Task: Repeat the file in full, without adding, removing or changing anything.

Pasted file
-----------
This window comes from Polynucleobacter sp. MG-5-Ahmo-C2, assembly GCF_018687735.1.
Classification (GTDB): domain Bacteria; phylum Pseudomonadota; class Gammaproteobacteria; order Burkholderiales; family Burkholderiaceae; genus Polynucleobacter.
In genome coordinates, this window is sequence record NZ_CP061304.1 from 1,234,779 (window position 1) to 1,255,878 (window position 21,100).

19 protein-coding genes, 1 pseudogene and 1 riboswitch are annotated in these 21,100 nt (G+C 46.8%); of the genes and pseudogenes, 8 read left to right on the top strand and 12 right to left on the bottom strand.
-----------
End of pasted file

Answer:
This window comes from Polynucleobacter sp. MG-5-Ahmo-C2, assembly GCF_018687735.1.
Classification (GTDB): domain Bacteria; phylum Pseudomonadota; class Gammaproteobacteria; order Burkholderiales; family Burkholderiaceae; genus Polynucleobacter.
In genome coordinates, this window is sequence record NZ_CP061304.1 from 1,234,779 (window position 1) to 1,255,878 (window position 21,100).

19 protein-coding genes, 1 pseudogene and 1 riboswitch are annotated in these 21,100 nt (G+C 46.8%); of the genes and pseudogenes, 8 read left to right on the top strand and 12 right to left on the bottom strand.